News

Limiting vehicle speed

By Joseph Evangelist

Executive Vice President, Transervice
As originally appeared in FleetOwner Magazine’s IdeaXchange

Last month a bill was introduced in the Senate that would require new commercial vehicles (26,001 lbs. or more) to be equipped with a device to limit their speed to 65 miles per hour. This is not the first time the legislature has tried to require speed limiters on commercial vehicles, but previous attempts to do so were unsuccessful.

The bill’s sponsors say the intent is to reduce accidents. According to the Federal Motor Carrier Safety Administration’s Large Truck Crash Causation Study, speeding is one of the major factors in motor vehicle crashes. In fact, the study found that 23% of large truck crashes occurred when the truck was traveling too fast for conditions.

There is a lot to be said for the concept of limiting vehicle speed on heavy trucks. First and foremost is the potential to reduce accidents. It stands to reason if driving too fast for conditions was the cause of 23% of accidents involving trucks then limiting the speed of those trucks should eliminate (or at least cut down on) accidents caused by driving too fast.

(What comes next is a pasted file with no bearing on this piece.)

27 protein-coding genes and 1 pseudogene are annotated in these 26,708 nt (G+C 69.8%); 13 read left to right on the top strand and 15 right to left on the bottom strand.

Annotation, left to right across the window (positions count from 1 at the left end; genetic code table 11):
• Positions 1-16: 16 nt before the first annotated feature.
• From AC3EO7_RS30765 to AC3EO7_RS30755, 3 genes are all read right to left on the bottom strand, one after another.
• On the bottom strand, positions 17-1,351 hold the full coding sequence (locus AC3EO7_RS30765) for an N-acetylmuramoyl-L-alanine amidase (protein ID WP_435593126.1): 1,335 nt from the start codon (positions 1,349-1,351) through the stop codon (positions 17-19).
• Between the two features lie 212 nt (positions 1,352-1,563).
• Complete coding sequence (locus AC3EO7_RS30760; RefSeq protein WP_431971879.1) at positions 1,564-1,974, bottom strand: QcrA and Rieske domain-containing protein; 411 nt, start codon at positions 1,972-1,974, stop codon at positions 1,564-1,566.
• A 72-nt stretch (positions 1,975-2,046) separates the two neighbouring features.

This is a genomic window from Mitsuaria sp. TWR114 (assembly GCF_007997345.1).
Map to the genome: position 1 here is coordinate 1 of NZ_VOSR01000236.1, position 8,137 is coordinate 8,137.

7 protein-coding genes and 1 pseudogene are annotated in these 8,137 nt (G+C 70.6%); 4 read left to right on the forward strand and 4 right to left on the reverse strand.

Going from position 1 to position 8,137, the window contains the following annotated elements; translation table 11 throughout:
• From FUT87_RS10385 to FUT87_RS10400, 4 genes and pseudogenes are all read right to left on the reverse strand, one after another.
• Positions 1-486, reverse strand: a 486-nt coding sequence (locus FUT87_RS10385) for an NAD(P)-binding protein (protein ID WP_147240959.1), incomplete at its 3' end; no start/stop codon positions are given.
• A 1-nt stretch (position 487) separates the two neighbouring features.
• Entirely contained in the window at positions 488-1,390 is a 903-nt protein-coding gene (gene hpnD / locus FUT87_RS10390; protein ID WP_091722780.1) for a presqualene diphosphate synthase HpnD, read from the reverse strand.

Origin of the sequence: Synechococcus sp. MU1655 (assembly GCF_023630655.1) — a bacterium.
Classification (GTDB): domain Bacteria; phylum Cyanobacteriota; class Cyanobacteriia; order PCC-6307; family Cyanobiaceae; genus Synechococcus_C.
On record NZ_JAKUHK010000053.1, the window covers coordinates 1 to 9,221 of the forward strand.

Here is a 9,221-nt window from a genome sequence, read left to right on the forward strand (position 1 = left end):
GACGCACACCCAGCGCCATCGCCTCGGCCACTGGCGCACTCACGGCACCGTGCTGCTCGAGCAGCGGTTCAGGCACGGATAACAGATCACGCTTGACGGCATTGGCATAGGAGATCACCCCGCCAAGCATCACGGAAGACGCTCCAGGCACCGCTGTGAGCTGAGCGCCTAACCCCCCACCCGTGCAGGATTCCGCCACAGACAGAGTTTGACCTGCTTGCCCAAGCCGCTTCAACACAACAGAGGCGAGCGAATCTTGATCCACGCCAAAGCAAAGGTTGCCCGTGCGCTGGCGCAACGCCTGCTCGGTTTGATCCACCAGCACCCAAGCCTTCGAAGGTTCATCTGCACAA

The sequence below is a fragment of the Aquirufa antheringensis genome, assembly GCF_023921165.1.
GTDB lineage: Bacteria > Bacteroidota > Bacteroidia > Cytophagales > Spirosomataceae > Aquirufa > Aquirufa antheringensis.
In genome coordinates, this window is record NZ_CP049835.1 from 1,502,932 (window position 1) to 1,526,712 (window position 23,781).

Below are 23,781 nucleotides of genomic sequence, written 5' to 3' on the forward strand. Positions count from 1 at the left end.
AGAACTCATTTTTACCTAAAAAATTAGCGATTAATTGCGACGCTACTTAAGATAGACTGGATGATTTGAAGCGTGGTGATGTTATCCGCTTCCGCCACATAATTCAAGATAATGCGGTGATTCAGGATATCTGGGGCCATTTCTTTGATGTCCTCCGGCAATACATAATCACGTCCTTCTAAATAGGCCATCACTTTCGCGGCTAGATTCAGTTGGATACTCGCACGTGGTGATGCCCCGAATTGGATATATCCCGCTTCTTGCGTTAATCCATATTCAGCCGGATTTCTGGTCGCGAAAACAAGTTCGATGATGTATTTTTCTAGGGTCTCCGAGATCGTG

Beyond accident reduction, fleets will also see savings in fuel, tire and maintenance costs by limiting how fast their trucks can be driven.

Today it is fairly easy to set up a truck correctly in terms of torque, horsepower, rear-end ratio, etc. Every OEM has an electronic spec’ing tool that helps fleets optimize trucks for their applications and duty cycles. It is important to remember that top end road speed has nothing to do with the truck’s ability to pull a load. Having the right amount of power to pull a load has to do with all of the aforementioned vehicle specs working in concert.

I think speed limiters on new trucks is a good first step. However, consideration should be given to getting all existing trucks outfitted with speed limiters too. That can be done over a predetermined date certain and those where the spec’s allow should be done sooner rather than later.

Limiting vehicle speed has a host of positive ramifications, but most importantly will help reduce truck accidents and that is a good thing for our industry and the general public.

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